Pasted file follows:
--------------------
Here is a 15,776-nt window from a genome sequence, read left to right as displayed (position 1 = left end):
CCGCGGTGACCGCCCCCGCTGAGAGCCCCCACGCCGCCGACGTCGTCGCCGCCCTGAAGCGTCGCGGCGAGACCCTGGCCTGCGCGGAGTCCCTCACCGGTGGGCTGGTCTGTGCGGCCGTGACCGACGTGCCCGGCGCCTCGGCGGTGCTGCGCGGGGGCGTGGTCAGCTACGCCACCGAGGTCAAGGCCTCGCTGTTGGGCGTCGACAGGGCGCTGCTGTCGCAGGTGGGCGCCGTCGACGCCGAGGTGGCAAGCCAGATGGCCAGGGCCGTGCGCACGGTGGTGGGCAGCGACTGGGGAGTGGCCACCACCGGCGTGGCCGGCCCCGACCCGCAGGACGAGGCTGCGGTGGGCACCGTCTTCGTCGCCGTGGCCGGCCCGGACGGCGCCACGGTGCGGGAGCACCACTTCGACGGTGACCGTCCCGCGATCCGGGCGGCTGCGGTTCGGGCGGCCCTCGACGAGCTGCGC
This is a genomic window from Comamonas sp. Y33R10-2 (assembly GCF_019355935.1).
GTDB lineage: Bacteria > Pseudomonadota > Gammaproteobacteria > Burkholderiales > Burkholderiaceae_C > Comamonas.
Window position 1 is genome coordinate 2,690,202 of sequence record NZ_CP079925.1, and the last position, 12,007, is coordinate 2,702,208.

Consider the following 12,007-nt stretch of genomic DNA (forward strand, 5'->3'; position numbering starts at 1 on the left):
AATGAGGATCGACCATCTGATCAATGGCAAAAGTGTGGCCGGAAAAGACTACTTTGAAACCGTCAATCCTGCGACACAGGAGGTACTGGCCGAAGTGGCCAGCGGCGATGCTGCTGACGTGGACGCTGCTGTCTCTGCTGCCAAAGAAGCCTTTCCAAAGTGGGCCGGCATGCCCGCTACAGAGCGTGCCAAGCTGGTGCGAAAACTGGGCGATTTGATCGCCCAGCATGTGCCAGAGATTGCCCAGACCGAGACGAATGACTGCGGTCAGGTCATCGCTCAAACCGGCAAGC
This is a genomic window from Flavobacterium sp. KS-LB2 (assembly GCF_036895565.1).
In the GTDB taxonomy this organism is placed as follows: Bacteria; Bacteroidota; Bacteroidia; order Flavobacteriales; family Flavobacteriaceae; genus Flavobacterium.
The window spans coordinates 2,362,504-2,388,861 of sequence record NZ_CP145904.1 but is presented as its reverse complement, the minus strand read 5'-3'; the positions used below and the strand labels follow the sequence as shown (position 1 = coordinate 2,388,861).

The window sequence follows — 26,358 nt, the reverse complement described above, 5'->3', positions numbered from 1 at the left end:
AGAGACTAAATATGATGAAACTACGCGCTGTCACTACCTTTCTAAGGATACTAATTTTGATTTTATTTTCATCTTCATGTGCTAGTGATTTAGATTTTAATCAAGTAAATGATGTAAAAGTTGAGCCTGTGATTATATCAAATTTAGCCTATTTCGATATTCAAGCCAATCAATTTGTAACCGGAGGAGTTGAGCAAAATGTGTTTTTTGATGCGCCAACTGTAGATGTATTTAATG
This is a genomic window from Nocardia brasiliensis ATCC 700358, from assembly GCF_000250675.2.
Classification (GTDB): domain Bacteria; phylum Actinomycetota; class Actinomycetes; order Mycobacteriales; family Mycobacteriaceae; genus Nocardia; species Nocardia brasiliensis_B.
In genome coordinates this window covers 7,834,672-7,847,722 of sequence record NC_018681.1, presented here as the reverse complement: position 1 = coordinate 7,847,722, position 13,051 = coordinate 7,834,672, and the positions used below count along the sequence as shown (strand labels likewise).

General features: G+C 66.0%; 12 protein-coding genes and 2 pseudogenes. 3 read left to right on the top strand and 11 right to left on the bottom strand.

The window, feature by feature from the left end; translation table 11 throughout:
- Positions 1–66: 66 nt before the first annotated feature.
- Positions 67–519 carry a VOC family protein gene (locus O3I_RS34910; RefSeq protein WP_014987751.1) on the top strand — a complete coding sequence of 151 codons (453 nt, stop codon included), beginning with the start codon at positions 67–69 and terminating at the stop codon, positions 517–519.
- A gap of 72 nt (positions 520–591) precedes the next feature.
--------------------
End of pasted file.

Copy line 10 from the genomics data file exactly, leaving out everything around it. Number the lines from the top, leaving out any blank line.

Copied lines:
The window spans coordinates 2,362,504-2,388,861 of sequence record NZ_CP145904.1 but is presented as its reverse complement, the minus strand read 5'-3'; the positions used below and the strand labels follow the sequence as shown (position 1 = coordinate 2,388,861).